The Escapist Presents: Turning Black Ops 2 Into an E-sport

Turning Black Ops 2 Into an E-sport

Treyarch's Game Design Director, David Vonderhaar, talks to us about the e-sport features behind Call of Duty: Black Ops 2.

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The only thing you need to do to turn a game into an e-sport is give away a ton of money into tournament prizes... look at League of Legends for example.

Lol@esports

Cross Assault proved that esports shouldn't exist.

mindlesspuppet:
The only thing you need to do to turn a game into an e-sport is give away a ton of money into tournament prizes... look at League of Legends for example.

Well, there is a bit more to it than that, to make a good e-sport anyway. Personally, I don't believe CoD would make a good e-sport, but I think that it becoming one is inevitable at this point.

Let's look at a few of the big e-sports nowadays...

- Starcraft 2
- Counter Strike
- Halo 3
- Smash Bros
- Street Fighter
- King of Fighters

and now the MLG is picking up League of Legends.

These are games that are well-balanced, that have massive fan-bases and developer support, and are more about skill and knowledge of game mechanics and the meta-game, than about gimmicks.

That's the inherent problem with CoD. It is a multiplayer shooter built around gimmicks. I could talk about stuff like the knives and hatchets, but individual weapons aren't so much of an issue since most e-sports groups outright ban a lot of the cheesy weapons to begin with. But then there's the killstreaks which are also a huge gimmick. They inherently unbalance the game. They look cool and can be satisfying to use, but they add a very large element of randomness and imbalance. I don't know about the statistics, but from my experiences, whichever team gets the most killstreaks, or gets to the really good ones (like gunships and such) first, tends to win.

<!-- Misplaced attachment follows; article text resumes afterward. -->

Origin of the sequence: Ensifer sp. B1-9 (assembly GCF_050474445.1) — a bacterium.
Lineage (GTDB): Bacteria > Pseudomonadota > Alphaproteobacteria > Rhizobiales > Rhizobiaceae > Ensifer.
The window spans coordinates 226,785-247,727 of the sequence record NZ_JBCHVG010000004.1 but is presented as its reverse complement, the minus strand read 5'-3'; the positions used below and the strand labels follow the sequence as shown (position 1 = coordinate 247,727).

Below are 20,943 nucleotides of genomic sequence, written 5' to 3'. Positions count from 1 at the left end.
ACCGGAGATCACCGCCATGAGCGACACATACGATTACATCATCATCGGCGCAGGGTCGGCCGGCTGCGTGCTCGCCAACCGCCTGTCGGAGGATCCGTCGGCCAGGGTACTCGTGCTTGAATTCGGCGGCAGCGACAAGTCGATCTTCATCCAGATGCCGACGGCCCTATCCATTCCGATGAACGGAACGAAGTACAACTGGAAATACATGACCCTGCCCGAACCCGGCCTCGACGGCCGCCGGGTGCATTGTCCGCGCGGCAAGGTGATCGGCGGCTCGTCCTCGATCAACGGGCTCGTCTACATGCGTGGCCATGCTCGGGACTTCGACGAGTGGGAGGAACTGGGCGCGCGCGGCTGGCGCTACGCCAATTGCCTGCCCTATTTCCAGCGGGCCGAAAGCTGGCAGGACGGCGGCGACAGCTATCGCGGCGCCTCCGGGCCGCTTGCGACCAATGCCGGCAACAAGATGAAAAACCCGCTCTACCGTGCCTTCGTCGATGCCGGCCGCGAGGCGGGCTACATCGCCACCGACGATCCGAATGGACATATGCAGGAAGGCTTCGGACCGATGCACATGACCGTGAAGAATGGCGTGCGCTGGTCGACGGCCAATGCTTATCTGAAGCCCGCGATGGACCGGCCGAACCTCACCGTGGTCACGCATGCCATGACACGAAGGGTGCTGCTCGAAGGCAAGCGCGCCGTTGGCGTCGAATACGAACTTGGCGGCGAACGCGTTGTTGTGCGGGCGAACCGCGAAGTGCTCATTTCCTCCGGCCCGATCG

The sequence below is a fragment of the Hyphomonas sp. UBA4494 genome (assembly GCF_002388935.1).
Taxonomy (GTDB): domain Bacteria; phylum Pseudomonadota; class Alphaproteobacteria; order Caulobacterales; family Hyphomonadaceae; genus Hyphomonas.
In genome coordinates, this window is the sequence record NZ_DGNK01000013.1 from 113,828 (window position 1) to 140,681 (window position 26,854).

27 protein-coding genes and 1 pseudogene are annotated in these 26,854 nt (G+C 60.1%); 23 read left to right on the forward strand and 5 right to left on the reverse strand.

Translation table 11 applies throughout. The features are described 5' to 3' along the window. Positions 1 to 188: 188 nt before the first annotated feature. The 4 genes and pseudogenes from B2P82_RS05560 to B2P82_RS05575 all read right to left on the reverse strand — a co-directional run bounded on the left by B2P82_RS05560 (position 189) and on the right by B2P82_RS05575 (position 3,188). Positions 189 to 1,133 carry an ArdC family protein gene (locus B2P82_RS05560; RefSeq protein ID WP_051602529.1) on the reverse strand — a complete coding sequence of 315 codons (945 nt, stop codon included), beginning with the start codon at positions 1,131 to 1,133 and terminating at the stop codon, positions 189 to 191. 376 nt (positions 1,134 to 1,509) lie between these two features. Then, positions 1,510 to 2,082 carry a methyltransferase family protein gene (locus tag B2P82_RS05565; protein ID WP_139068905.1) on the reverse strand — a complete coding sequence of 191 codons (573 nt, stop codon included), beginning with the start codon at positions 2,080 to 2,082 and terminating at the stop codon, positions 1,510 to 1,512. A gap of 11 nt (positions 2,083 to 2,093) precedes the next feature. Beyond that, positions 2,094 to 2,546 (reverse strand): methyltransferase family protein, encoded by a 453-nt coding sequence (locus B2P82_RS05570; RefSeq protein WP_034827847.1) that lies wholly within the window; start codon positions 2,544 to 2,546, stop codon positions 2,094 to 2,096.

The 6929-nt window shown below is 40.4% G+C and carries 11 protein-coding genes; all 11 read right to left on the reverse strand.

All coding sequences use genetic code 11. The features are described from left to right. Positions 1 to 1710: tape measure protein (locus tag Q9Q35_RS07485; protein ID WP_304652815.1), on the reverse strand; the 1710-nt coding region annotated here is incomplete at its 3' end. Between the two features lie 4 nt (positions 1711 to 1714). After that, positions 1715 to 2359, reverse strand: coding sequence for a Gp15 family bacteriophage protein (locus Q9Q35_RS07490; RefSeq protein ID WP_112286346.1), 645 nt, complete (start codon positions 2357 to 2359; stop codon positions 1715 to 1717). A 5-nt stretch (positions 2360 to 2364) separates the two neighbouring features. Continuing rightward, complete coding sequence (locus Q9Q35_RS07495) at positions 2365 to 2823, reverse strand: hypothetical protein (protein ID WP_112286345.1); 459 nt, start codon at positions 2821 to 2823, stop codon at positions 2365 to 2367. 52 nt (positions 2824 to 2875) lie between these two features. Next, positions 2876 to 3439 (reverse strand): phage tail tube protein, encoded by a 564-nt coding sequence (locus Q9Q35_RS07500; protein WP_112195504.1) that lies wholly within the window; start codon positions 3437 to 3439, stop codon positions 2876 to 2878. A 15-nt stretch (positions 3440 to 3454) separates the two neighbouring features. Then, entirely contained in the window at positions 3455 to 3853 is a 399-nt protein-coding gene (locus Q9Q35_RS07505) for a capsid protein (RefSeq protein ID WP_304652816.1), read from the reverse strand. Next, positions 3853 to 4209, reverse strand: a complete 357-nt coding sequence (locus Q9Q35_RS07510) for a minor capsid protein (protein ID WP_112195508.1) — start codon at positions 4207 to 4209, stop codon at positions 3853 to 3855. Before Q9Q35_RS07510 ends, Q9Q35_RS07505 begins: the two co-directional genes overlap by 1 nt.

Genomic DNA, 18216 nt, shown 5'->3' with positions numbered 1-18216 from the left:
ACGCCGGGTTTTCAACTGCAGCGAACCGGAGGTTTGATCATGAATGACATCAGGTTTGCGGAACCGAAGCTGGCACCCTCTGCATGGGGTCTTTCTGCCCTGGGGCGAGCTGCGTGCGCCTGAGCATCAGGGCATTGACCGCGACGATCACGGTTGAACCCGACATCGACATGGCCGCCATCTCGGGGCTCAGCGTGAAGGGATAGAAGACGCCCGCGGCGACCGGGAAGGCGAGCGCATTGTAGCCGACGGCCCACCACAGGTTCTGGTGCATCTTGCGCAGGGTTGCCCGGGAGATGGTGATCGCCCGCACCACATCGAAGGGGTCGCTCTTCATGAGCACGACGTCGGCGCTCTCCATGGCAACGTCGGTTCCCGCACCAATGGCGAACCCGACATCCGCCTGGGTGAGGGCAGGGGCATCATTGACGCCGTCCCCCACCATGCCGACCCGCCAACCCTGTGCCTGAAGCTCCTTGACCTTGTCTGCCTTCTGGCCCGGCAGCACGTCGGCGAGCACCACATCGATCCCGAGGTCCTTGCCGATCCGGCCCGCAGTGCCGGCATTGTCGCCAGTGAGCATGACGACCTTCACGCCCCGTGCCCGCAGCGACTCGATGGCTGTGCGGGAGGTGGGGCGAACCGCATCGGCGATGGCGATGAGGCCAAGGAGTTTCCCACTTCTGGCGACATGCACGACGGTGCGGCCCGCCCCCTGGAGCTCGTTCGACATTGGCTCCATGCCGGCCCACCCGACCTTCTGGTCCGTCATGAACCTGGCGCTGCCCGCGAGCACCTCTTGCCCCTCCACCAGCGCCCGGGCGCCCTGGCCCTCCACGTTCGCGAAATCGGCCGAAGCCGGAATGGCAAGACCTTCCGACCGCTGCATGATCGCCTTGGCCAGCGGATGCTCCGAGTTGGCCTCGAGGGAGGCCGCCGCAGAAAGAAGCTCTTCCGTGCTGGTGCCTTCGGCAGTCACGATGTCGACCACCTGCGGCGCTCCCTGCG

However, I do think that CoD is going to become an e-sport whether we like it or not. There's no denying that the CoD fan-base is absolutely massive and that there are more than enough high-skill players to make pro CoD teams possible. There's also the fact that Activision has literal fuck-tons of cash to throw at tournaments. Even if the MLG never picks up CoD, Activision could just start its own tournament league if it really wants to get an e-sports brand going.

rcs619: